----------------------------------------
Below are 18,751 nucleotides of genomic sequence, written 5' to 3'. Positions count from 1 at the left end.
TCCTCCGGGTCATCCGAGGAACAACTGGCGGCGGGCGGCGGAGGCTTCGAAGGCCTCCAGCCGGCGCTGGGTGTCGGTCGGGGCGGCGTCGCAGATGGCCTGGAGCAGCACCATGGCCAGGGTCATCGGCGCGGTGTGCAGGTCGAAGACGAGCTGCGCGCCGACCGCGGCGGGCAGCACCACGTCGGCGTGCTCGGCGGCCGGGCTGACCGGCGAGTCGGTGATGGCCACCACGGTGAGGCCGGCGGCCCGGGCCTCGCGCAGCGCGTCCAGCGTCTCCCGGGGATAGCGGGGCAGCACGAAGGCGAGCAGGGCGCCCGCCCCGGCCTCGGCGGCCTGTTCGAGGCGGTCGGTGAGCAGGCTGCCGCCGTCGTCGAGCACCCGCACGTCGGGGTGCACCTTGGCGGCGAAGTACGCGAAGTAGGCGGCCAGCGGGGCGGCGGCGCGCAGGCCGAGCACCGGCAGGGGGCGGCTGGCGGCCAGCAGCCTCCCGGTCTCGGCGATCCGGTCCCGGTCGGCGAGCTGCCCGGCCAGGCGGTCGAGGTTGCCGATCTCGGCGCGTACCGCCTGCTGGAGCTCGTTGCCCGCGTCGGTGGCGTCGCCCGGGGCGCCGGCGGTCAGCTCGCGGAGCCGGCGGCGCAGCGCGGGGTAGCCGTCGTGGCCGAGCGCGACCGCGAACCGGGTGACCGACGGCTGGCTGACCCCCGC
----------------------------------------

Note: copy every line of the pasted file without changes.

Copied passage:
Below are 18,751 nucleotides of genomic sequence, written 5' to 3'. Positions count from 1 at the left end.
TCCTCCGGGTCATCCGAGGAACAACTGGCGGCGGGCGGCGGAGGCTTCGAAGGCCTCCAGCCGGCGCTGGGTGTCGGTCGGGGCGGCGTCGCAGATGGCCTGGAGCAGCACCATGGCCAGGGTCATCGGCGCGGTGTGCAGGTCGAAGACGAGCTGCGCGCCGACCGCGGCGGGCAGCACCACGTCGGCGTGCTCGGCGGCCGGGCTGACCGGCGAGTCGGTGATGGCCACCACGGTGAGGCCGGCGGCCCGGGCCTCGCGCAGCGCGTCCAGCGTCTCCCGGGGATAGCGGGGCAGCACGAAGGCGAGCAGGGCGCCCGCCCCGGCCTCGGCGGCCTGTTCGAGGCGGTCGGTGAGCAGGCTGCCGCCGTCGTCGAGCACCCGCACGTCGGGGTGCACCTTGGCGGCGAAGTACGCGAAGTAGGCGGCCAGCGGGGCGGCGGCGCGCAGGCCGAGCACCGGCAGGGGGCGGCTGGCGGCCAGCAGCCTCCCGGTCTCGGCGATCCGGTCCCGGTCGGCGAGCTGCCCGGCCAGGCGGTCGAGGTTGCCGATCTCGGCGCGTACCGCCTGCTGGAGCTCGTTGCCCGCGTCGGTGGCGTCGCCCGGGGCGCCGGCGGTCAGCTCGCGGAGCCGGCGGCGCAGCGCGGGGTAGCCGTCGTGGCCGAGCGCGACCGCGAACCGGGTGACCGACGGCTGGCTGACCCCCGC